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Michael Hurley - Ancestral Swamp

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Artist: Michael Hurley

Album: Ancestral Swamp

Label: Gnomonsong

Review date: Nov. 19, 2007


Michael Hurley - "Knockando" (Ancestral Swamp)


Things aren’t always the way they seem. A guitar-toting figure with in wire-rimmed glasses, train-driver’s hat, and a wild thatch of whitening hair, Michael Hurley is the picture of an old folk singer. He even released his first album over 40 years ago on Folkways Records. But notice how on the cover of Ancestral Swamp, the cartoon wolf that Hurley often draws as a stand-in for his own self sits lazily on a porch, guitar in hand, while another shaggy sort paddles idly by on a pimped-out skiff. Not much happening here, right?

Not so fast. Note the catfish in the swamp’s depths, twisted at a near-convulsive angle that augurs some turbulent action down below. Hurley has also declared that he plays “for the action crowd.” (See this end of a Willamette Weekly article)

At first, Ancestral Swamp seems to belie that claim. It starts out with “Knockando,” a lazily plucked-out negation of effort that would stop an armament factory on war footing with its sheer indolence. But while the next song sounds every bit as laid back, beneath its unhurried Pop Staples twang, “Dying Crapshooter’s Blues” offers plenty of action. It recounts an unrepentant gambler’s send-off, launching himself toward hell with one hell of a party, nine fellow flint-hearted cardsharps hoisting his corpse while 26 hotel hookers dance the Charleston.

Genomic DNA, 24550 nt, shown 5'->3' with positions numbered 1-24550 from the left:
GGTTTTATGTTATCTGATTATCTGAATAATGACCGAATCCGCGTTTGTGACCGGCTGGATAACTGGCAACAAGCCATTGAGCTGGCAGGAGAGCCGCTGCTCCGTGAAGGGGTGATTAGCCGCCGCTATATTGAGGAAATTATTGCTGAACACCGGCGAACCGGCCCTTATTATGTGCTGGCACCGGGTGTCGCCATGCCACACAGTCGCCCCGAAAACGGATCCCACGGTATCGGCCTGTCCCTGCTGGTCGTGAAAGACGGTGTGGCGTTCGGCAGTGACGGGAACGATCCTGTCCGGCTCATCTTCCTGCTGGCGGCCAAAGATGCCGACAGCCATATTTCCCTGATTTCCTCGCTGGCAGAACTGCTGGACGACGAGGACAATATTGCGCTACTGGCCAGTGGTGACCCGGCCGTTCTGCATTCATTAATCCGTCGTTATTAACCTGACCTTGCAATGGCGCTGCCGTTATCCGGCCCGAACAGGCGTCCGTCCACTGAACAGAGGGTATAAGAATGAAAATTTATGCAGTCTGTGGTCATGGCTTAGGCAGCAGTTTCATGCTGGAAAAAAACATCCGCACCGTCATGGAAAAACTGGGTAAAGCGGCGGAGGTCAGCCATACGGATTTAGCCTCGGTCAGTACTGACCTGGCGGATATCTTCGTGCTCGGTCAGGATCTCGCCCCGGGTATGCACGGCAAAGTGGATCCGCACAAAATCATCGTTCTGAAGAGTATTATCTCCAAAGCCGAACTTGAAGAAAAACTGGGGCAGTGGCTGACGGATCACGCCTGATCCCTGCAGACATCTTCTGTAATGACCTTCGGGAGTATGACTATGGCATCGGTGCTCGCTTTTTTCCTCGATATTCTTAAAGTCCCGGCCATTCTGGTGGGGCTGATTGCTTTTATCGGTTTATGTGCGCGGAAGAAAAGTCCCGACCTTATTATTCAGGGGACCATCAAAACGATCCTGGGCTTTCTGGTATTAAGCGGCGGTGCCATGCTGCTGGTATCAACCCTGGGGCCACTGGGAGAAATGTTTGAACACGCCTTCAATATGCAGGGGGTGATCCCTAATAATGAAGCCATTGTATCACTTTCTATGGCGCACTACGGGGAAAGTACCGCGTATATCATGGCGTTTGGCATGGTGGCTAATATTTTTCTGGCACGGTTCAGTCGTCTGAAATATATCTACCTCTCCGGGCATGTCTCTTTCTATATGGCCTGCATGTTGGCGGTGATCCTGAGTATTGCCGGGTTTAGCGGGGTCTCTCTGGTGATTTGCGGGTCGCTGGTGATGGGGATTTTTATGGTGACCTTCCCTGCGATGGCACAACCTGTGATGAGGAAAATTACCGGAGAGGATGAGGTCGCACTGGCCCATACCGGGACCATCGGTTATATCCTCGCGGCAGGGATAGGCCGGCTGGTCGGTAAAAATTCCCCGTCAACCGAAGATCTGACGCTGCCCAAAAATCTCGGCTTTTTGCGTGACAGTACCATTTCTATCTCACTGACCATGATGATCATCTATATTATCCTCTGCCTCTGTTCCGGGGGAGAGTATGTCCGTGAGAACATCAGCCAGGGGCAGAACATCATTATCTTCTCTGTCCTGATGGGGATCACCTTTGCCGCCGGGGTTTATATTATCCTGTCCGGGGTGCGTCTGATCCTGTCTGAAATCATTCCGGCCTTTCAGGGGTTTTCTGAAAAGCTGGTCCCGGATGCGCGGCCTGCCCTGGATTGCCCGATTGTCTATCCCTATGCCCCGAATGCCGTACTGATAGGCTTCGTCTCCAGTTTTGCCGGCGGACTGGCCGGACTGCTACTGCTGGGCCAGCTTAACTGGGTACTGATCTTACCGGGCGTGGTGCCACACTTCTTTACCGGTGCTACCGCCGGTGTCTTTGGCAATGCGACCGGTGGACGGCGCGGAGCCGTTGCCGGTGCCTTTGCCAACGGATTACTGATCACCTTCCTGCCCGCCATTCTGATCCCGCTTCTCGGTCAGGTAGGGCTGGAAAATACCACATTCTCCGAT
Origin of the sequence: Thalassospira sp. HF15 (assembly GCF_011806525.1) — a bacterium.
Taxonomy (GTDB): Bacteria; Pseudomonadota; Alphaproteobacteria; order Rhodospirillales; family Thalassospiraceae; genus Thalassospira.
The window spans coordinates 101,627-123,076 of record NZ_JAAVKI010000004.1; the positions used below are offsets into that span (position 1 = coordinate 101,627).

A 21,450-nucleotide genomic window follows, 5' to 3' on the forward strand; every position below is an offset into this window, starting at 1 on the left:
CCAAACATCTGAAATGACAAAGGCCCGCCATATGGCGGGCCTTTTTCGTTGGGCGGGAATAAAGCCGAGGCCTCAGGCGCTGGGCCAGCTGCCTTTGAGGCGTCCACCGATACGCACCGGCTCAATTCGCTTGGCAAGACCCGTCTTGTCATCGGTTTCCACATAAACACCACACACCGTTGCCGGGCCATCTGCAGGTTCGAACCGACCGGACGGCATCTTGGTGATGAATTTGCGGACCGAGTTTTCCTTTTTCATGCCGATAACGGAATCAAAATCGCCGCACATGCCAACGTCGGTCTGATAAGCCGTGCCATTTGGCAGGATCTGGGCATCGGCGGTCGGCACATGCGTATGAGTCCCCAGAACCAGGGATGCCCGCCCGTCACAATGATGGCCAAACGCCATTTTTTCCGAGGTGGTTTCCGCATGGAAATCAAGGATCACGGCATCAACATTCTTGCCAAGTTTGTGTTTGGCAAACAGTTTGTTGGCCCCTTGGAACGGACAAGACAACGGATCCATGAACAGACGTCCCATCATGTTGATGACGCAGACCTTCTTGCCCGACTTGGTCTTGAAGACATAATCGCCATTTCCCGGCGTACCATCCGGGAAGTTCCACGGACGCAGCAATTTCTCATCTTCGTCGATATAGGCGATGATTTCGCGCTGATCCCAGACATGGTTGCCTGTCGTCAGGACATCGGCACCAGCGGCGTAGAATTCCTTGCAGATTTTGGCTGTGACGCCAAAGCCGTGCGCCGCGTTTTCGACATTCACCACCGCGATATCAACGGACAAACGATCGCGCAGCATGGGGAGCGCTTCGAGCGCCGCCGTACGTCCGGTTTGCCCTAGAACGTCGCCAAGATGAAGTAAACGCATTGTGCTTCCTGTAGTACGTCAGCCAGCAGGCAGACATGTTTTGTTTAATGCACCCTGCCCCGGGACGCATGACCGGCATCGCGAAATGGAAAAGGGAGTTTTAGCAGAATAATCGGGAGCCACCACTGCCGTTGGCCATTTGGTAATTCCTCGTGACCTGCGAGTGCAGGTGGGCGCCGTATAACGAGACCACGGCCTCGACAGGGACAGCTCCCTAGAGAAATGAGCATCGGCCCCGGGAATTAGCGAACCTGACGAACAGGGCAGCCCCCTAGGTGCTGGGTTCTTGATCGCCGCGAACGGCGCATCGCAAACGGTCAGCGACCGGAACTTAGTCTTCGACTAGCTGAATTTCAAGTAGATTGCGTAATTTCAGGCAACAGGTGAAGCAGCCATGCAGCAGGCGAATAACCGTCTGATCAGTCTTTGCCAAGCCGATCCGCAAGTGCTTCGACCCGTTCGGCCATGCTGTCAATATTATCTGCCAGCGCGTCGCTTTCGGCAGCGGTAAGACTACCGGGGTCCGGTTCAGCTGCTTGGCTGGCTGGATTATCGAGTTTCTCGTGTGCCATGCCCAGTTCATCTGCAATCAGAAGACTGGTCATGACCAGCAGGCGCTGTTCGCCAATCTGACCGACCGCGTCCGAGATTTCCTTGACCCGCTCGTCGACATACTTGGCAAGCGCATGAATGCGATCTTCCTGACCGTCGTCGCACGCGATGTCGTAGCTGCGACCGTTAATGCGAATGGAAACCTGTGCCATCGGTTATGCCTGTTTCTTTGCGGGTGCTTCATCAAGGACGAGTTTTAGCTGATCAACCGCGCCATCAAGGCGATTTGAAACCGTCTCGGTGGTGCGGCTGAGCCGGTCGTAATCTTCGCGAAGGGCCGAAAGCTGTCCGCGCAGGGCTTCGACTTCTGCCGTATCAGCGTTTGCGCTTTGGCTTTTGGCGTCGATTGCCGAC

The Charleston? For Hurley time is no linear thing, but a fleet and volatile current running in no fixed direction beneath the music’s rustic folkie surface. His cracked voice and creaking violin sound positively 19th century on “Gambling Charley.” “Streets of Laredo” situates itself in some mythic Wild West that is equal parts cowboy country and Hollywood back lot. And he proudly pounds the keys of an electronic piano on “Lonesome Graveyard.” His guitar playing takes history for a spin. It sounds like the blues blanched of belligerence; people die in his songs, hearts break, but he never sounds too angry about it. After all, as he points out in “When I Get Back Home,” he can look forward to a talking catfish and a tributary of pure wine. And if that’s not action, what is?

By Bill Meyer

Other Reviews of Michael Hurley

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